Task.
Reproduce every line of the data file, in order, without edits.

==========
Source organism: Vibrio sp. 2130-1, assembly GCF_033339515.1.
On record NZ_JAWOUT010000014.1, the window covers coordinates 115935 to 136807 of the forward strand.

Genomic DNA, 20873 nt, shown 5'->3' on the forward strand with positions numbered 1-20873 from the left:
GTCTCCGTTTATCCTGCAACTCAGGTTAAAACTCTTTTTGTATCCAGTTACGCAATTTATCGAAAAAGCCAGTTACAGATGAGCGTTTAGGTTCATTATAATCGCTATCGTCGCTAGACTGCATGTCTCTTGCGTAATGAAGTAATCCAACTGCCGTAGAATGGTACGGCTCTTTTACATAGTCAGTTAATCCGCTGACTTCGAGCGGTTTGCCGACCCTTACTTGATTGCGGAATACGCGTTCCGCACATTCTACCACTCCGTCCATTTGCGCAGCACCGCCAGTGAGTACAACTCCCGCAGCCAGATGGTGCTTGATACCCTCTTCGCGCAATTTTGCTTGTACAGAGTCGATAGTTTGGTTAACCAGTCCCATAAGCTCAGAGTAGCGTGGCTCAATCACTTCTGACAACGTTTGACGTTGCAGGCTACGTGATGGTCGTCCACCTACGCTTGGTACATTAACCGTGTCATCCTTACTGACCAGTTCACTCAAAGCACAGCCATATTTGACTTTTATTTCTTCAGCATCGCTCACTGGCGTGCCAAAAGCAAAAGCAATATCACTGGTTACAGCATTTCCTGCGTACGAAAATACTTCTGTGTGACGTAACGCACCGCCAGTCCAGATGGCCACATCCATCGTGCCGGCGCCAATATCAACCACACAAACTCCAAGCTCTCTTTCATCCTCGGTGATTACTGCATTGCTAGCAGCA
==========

Source organism: Vibrio sp. 2130-1, assembly GCF_033339515.1.
On record NZ_JAWOUT010000014.1, the window covers coordinates 115935 to 136807 of the forward strand.

Genomic DNA, 20873 nt, shown 5'->3' on the forward strand with positions numbered 1-20873 from the left:
GTCTCCGTTTATCCTGCAACTCAGGTTAAAACTCTTTTTGTATCCAGTTACGCAATTTATCGAAAAAGCCAGTTACAGATGAGCGTTTAGGTTCATTATAATCGCTATCGTCGCTAGACTGCATGTCTCTTGCGTAATGAAGTAATCCAACTGCCGTAGAATGGTACGGCTCTTTTACATAGTCAGTTAATCCGCTGACTTCGAGCGGTTTGCCGACCCTTACTTGATTGCGGAATACGCGTTCCGCACATTCTACCACTCCGTCCATTTGCGCAGCACCGCCAGTGAGTACAACTCCCGCAGCCAGATGGTGCTTGATACCCTCTTCGCGCAATTTTGCTTGTACAGAGTCGATAGTTTGGTTAACCAGTCCCATAAGCTCAGAGTAGCGTGGCTCAATCACTTCTGACAACGTTTGACGTTGCAGGCTACGTGATGGTCGTCCACCTACGCTTGGTACATTAACCGTGTCATCCTTACTGACCAGTTCACTCAAAGCACAGCCATATTTGACTTTTATTTCTTCAGCATCGCTCACTGGCGTGCCAAAAGCAAAAGCAATATCACTGGTTACAGCATTTCCTGCGTACGAAAATACTTCTGTGTGACGTAACGCACCGCCAGTCCAGATGGCCACATCCATCGTGCCGGCGCCAATATCAACCACACAAACTCCAAGCTCTCTTTCATCCTCGGTGATTACTGCATTGCTAGCAGCA